You’ve probably heard lots of different views about autism and you would have formed an opinion about it. Some of you would have understood autism as a person with exceptionally high intelligence and some you would have believed that people with autism prefer to stay aloof. We want to make sure you know what is true and what is false. We are putting together a few myths about autism to help put an end to any misconceptions. All of these are great for students to share with their classmates. If you’re in college, get involved with us to create a difference, “A gift of friendship” is a program that involves college students and professionals in their awareness, advocacy and fundraising efforts.
People with autism don’t want friends.
What is quality of life without friends? It’s true that someone you know with autism probably struggles with social skills, which may make it difficult to interact with peers. They might seem shy or unfriendly, but that’s just because he or she is unable communicate their desire for relationships the same way you do.
People with autism can’t feel or express any emotion—happy or sad.
autism doesn’t make an individual unable to feel the emotions you feel, it just makes the person communicate emotions (and perceive your expressions) in different ways. We must make an effort to understanding them better.
People with autism can’t understand the emotions of others.
This is the greatest difficulty faced by people with autism, but if we believe in them and value their individuality, we can help them to overcome their difficulty. It’s correct that autism often affects an individual’s ability to understand unspoken interpersonal communication, so someone with autism might not detect sadness based solely on one’s body language or sarcasm in one’s tone of voice. But, when emotions are communicated more directly, people with autism are much more likely to feel empathy and compassion for others.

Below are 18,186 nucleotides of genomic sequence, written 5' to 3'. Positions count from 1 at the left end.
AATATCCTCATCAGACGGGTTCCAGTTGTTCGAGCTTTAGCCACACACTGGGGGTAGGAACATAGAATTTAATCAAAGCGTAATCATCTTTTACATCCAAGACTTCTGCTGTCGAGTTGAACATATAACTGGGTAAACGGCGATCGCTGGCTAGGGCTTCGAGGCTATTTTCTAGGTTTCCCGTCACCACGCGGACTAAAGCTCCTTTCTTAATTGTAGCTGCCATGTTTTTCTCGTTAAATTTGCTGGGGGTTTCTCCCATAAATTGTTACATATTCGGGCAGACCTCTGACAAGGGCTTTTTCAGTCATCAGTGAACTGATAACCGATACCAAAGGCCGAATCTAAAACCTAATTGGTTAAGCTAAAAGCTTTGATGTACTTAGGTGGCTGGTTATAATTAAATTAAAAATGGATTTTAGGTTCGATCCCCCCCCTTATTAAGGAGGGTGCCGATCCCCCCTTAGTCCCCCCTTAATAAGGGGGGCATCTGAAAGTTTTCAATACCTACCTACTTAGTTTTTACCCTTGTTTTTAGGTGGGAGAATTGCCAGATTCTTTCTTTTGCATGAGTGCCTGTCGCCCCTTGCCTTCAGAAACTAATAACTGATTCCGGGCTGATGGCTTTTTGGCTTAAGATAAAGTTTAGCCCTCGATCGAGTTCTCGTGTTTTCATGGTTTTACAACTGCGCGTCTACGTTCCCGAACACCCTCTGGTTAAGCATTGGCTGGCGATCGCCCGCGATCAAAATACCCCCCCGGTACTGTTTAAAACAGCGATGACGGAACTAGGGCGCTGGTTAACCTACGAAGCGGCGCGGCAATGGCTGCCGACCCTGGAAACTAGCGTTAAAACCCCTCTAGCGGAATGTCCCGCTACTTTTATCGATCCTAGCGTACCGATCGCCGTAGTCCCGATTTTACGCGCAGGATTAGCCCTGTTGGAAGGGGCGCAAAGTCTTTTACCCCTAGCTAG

People with autism are intellectually disabled.
Often times, autism brings with it just as many exceptional abilities as limitations. Many people with autism have normal to high IQs and some may excel at math, music or another pursuit.
People who display qualities that may be typical of a person with autism are just odd and will grow out of it.
Autism stems from biological conditions that affect brain development and, for many individuals, is a lifelong condition.
Having speech is very important for children with autism to get out of their condition.
Just helping children to speak and build vocabulary is just not enough as it does not help in spontaneous communication and dynamic problem solving. The main component of autism intervention should be addressing communication and ability to form friendship.
People with autism will have autism forever.
Recent research has shown that children with autism can make enough improvement after intensive early intervention and right intervention. Having a correct placement in the mainstream schools and support from community helps families deal with the diagnosis in a much better way.
Autism is just a brain disorder.
Research has shown that many people with autism also have gastro-intestinal disorders, food sensitivities, and many allergies. The latest interventions based on neuroplasticity involve giving rich experiences to children to form new neural connections.
Autism is caused by bad parenting.
In the 1950s, a theory called the “refrigerator mother hypothesis” arose suggesting that autism was caused by mothers who lacked emotional warmth. This has long been disproved.